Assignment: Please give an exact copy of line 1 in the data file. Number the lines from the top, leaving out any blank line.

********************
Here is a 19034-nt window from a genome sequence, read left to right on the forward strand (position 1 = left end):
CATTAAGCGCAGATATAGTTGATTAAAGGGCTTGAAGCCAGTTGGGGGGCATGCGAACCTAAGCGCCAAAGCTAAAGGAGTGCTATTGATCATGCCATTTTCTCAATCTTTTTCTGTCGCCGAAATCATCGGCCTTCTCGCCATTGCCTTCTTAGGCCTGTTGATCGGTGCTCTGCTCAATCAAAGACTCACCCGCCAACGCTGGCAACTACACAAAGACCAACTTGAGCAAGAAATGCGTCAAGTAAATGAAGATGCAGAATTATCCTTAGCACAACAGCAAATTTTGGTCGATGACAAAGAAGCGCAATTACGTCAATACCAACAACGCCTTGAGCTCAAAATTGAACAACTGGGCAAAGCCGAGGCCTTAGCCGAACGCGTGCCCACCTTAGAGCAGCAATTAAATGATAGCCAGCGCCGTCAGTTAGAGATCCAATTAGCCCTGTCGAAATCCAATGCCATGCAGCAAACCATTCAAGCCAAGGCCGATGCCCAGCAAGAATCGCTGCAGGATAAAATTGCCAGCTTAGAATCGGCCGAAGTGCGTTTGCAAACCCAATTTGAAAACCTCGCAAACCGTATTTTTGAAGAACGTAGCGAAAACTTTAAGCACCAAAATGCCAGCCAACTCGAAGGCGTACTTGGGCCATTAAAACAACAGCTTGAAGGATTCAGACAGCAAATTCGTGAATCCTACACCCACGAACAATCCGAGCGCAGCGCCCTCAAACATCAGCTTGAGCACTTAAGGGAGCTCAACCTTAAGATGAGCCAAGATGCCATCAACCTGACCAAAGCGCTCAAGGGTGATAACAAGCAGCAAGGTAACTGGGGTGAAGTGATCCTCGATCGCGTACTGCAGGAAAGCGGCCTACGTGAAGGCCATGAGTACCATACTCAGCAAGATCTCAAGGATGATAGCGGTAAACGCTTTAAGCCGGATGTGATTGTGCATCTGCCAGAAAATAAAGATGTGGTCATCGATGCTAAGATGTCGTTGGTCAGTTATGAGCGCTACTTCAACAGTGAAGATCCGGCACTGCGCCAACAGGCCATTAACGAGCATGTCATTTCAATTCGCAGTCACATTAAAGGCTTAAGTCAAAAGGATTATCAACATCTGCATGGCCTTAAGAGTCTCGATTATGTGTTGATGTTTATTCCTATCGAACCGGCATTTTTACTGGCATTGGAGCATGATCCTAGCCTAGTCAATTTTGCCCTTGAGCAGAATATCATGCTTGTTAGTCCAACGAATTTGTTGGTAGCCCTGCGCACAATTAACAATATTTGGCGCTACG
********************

Here is a 19034-nt window from a genome sequence, read left to right on the forward strand (position 1 = left end):